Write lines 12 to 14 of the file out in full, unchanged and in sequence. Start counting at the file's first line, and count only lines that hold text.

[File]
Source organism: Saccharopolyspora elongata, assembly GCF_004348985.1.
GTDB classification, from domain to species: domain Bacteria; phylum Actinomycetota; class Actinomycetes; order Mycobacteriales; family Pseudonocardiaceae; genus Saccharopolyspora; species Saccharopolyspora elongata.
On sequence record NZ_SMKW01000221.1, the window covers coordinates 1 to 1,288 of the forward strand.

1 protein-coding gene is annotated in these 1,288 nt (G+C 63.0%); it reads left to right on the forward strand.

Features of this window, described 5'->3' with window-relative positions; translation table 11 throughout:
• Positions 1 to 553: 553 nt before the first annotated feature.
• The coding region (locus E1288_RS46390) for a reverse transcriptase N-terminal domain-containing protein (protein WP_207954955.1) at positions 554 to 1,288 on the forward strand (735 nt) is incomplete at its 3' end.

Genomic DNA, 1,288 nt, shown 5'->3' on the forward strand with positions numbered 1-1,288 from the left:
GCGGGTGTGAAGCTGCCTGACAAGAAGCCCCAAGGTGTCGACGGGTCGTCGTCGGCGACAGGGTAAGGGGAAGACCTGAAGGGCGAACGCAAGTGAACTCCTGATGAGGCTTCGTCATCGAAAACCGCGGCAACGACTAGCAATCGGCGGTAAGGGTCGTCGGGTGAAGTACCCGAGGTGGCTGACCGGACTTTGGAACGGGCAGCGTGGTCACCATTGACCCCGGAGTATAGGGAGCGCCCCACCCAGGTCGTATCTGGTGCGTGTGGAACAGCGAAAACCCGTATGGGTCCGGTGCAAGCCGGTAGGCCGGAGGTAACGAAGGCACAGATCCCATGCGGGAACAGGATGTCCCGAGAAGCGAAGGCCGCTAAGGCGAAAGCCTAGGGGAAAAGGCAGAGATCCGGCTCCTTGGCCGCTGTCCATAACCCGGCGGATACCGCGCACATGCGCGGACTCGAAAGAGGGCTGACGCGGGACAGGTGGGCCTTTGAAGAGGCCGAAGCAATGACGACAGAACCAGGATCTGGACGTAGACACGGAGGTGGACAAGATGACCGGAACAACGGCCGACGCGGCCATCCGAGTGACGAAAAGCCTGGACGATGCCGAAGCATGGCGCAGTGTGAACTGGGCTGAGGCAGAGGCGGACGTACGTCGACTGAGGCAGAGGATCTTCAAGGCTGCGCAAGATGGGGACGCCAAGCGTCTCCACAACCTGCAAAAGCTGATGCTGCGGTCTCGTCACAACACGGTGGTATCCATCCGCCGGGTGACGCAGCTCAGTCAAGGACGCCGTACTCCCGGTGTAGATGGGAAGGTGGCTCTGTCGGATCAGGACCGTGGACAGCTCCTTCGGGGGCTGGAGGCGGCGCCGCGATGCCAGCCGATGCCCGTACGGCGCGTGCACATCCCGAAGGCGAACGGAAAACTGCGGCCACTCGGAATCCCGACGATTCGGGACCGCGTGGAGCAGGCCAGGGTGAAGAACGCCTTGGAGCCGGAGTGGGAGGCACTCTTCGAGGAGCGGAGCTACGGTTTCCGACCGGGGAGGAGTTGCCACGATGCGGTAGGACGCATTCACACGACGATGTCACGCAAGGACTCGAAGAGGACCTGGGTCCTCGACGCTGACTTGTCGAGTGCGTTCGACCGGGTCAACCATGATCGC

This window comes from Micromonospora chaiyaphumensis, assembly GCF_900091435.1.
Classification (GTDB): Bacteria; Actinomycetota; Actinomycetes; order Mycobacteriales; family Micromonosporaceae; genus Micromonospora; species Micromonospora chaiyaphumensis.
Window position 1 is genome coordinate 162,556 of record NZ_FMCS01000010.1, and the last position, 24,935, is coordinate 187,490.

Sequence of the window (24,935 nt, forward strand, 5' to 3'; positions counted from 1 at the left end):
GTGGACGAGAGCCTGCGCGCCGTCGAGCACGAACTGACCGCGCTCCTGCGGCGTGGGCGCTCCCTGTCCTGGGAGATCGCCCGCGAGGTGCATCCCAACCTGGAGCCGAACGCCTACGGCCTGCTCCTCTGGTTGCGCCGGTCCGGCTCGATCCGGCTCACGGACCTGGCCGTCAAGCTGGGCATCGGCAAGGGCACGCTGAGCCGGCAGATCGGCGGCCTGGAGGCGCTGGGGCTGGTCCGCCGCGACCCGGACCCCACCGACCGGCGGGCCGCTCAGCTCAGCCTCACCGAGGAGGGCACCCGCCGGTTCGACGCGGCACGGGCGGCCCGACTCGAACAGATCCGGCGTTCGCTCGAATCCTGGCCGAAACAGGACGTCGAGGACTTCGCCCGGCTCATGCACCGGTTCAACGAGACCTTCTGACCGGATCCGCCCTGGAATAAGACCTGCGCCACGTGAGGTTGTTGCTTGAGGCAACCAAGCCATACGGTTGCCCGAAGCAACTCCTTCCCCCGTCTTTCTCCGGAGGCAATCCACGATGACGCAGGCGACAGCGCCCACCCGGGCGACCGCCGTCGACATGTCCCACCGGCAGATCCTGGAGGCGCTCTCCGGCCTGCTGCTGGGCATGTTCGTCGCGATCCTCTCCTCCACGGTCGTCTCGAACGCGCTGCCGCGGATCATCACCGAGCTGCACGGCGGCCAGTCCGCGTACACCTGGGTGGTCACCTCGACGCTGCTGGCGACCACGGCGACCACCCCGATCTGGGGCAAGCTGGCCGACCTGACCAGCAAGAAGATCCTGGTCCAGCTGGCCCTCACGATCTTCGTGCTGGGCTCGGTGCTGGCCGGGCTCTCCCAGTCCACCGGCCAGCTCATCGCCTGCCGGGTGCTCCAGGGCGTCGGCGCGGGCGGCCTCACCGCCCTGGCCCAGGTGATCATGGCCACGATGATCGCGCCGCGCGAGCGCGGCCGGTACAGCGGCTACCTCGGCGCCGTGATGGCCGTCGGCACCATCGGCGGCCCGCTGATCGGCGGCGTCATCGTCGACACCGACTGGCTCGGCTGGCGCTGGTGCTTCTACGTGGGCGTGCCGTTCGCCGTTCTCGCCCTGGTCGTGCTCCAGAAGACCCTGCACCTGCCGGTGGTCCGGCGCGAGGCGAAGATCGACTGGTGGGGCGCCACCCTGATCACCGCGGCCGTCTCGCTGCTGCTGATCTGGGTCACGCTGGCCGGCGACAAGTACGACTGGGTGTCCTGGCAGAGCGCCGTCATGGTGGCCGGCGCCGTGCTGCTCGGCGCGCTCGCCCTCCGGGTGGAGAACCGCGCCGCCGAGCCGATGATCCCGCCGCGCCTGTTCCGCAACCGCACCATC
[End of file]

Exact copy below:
Window position 1 is genome coordinate 162,556 of record NZ_FMCS01000010.1, and the last position, 24,935, is coordinate 187,490.

Sequence of the window (24,935 nt, forward strand, 5' to 3'; positions counted from 1 at the left end):
GTGGACGAGAGCCTGCGCGCCGTCGAGCACGAACTGACCGCGCTCCTGCGGCGTGGGCGCTCCCTGTCCTGGGAGATCGCCCGCGAGGTGCATCCCAACCTGGAGCCGAACGCCTACGGCCTGCTCCTCTGGTTGCGCCGGTCCGGCTCGATCCGGCTCACGGACCTGGCCGTCAAGCTGGGCATCGGCAAGGGCACGCTGAGCCGGCAGATCGGCGGCCTGGAGGCGCTGGGGCTGGTCCGCCGCGACCCGGACCCCACCGACCGGCGGGCCGCTCAGCTCAGCCTCACCGAGGAGGGCACCCGCCGGTTCGACGCGGCACGGGCGGCCCGACTCGAACAGATCCGGCGTTCGCTCGAATCCTGGCCGAAACAGGACGTCGAGGACTTCGCCCGGCTCATGCACCGGTTCAACGAGACCTTCTGACCGGATCCGCCCTGGAATAAGACCTGCGCCACGTGAGGTTGTTGCTTGAGGCAACCAAGCCATACGGTTGCCCGAAGCAACTCCTTCCCCCGTCTTTCTCCGGAGGCAATCCACGATGACGCAGGCGACAGCGCCCACCCGGGCGACCGCCGTCGACATGTCCCACCGGCAGATCCTGGAGGCGCTCTCCGGCCTGCTGCTGGGCATGTTCGTCGCGATCCTCTCCTCCACGGTCGTCTCGAACGCGCTGCCGCGGATCATCACCGAGCTGCACGGCGGCCAGTCCGCGTACACCTGGGTGGTCACCTCGACGCTGCTGGCGACCACGGCGACCACCCCGATCTGGGGCAAGCTGGCCGACCTGACCAGCAAGAAGATCCTGGTCCAGCTGGCCCTCACGATCTTCGTGCTGGGCTCGGTGCTGGCCGGGCTCTCCCAGTCCACCGGCCAGCTCATCGCCTGCCGGGTGCTCCAGGGCGTCGGCGCGGGCGGCCTCACCGCCCTGGCCCAGGTGATCATGGCCACGATGATCGCGCCGCGCGAGCGCGGCCGGTACAGCGGCTACCTCGGCGCCGTGATGGCCGTCGGCACCATCGGCGGCCCGCTGATCGGCGGCGTCATCGTCGACACCGACTGGCTCGGCTGGCGCTGGTGCTTCTACGTGGGCGTGCCGTTCGCCGTTCTCGCCCTGGTCGTGCTCCAGAAGACCCTGCACCTGCCGGTGGTCCGGCGCGAGGCGAAGATCGACTGGTGGGGCGCCACCCTGATCACCGCGGCCGTCTCGCTGCTGCTGATCTGGGTCACGCTGGCCGGCGACAAGTACGACTGGGTGTCCTGGCAGAGCGCCGTCATGGTGGCCGGCGCCGTGCTGCTCGGCGCGCTCGCCCTCCGGGTGGAGAACCGCGCCGCCGAGCCGATGATCCCGCCGCGCCTGTTCCGCAACCGCACCATC